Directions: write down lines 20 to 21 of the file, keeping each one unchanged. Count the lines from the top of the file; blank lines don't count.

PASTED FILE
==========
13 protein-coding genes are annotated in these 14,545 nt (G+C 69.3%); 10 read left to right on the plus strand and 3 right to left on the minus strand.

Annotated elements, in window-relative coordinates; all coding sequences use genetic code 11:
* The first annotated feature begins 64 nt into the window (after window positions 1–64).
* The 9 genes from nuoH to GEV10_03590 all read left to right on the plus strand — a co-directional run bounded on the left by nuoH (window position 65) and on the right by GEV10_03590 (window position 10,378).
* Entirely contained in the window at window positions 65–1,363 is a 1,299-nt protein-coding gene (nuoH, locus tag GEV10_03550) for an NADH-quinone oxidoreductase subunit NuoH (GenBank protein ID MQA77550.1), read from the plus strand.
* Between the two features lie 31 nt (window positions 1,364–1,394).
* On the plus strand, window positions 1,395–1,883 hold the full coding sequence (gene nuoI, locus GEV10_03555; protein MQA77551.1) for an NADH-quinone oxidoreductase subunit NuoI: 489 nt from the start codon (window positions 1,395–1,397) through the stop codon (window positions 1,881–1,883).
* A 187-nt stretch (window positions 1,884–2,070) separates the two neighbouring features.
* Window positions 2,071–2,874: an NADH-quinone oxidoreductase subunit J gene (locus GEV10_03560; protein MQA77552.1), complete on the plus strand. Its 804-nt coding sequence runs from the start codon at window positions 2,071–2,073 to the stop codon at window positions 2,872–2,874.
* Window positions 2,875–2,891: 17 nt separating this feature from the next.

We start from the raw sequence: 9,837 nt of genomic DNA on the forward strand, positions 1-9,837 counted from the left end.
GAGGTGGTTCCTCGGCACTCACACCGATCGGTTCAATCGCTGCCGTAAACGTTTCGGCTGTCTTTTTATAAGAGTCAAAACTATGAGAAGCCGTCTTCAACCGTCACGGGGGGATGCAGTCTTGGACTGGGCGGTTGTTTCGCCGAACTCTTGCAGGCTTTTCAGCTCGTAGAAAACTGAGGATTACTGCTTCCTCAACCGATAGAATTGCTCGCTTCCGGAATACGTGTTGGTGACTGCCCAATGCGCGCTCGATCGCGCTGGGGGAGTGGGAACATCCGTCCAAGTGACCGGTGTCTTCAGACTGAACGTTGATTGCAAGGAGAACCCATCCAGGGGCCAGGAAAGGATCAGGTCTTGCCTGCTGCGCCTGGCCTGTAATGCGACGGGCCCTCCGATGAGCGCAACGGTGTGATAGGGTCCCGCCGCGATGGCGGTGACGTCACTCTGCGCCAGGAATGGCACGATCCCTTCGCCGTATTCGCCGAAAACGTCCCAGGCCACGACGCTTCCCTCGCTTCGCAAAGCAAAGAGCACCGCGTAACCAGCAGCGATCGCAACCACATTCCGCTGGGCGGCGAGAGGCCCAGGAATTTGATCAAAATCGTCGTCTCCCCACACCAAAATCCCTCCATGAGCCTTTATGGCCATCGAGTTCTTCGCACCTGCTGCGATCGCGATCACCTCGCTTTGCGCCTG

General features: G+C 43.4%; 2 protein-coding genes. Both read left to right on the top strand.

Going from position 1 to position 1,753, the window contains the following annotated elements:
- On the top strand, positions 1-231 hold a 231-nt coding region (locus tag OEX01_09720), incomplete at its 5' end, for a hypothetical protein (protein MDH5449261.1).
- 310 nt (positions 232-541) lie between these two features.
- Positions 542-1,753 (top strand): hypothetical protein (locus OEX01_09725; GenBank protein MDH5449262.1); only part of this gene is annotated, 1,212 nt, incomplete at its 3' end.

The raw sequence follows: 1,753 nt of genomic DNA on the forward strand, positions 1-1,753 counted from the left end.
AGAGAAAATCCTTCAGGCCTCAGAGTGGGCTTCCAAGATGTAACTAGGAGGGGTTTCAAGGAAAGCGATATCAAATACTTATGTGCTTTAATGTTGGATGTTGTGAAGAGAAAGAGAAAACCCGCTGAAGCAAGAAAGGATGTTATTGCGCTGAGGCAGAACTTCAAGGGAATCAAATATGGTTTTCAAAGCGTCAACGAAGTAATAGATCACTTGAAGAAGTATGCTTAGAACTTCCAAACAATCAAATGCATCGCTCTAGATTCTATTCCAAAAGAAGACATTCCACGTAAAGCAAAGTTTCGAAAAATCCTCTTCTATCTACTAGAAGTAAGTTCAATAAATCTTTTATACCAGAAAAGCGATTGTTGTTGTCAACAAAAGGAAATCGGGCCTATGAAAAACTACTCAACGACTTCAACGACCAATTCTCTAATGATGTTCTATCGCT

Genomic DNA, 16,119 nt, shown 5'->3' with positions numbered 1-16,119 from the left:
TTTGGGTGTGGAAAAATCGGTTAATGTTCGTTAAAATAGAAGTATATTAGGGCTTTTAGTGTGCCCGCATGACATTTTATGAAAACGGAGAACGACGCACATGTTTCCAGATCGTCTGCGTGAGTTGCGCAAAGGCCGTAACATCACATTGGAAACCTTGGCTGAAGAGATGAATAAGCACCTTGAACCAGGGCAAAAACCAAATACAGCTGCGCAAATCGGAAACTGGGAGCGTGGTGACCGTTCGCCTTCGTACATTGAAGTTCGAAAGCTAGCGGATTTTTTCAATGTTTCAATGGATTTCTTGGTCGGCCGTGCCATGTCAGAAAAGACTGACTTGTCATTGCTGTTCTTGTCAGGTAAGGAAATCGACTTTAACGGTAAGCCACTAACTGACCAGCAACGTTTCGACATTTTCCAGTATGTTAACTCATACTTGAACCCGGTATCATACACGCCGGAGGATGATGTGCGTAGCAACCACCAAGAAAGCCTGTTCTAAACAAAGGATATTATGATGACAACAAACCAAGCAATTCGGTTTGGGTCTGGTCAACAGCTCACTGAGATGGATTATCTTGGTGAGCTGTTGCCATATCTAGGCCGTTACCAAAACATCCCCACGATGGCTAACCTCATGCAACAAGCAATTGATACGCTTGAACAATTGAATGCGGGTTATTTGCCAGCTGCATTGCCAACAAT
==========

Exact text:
Genomic DNA, 16,119 nt, shown 5'->3' with positions numbered 1-16,119 from the left:
TTTGGGTGTGGAAAAATCGGTTAATGTTCGTTAAAATAGAAGTATATTAGGGCTTTTAGTGTGCCCGCATGACATTTTATGAAAACGGAGAACGACGCACATGTTTCCAGATCGTCTGCGTGAGTTGCGCAAAGGCCGTAACATCACATTGGAAACCTTGGCTGAAGAGATGAATAAGCACCTTGAACCAGGGCAAAAACCAAATACAGCTGCGCAAATCGGAAACTGGGAGCGTGGTGACCGTTCGCCTTCGTACATTGAAGTTCGAAAGCTAGCGGATTTTTTCAATGTTTCAATGGATTTCTTGGTCGGCCGTGCCATGTCAGAAAAGACTGACTTGTCATTGCTGTTCTTGTCAGGTAAGGAAATCGACTTTAACGGTAAGCCACTAACTGACCAGCAACGTTTCGACATTTTCCAGTATGTTAACTCATACTTGAACCCGGTATCATACACGCCGGAGGATGATGTGCGTAGCAACCACCAAGAAAGCCTGTTCTAAACAAAGGATATTATGATGACAACAAACCAAGCAATTCGGTTTGGGTCTGGTCAACAGCTCACTGAGATGGATTATCTTGGTGAGCTGTTGCCATATCTAGGCCGTTACCAAAACATCCCCACGATGGCTAACCTCATGCAACAAGCAATTGATACGCTTGAACAATTGAATGCGGGTTATTTGCCAGCTGCATTGCCAACAAT